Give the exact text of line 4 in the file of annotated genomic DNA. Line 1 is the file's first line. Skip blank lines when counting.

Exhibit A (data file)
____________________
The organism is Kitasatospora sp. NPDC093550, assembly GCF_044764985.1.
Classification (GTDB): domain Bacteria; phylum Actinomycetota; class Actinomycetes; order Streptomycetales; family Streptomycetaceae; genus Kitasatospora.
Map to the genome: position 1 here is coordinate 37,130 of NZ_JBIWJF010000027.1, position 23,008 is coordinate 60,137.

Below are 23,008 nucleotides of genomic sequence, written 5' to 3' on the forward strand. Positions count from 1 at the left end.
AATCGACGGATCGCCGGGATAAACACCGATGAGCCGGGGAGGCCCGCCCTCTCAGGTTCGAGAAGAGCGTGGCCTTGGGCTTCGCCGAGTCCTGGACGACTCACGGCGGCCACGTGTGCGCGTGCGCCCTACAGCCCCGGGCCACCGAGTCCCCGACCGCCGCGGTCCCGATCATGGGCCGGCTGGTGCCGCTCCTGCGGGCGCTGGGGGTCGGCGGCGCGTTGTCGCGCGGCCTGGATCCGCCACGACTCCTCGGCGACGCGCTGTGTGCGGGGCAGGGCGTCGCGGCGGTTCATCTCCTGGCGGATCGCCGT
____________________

Below are 23,008 nucleotides of genomic sequence, written 5' to 3' on the forward strand. Positions count from 1 at the left end.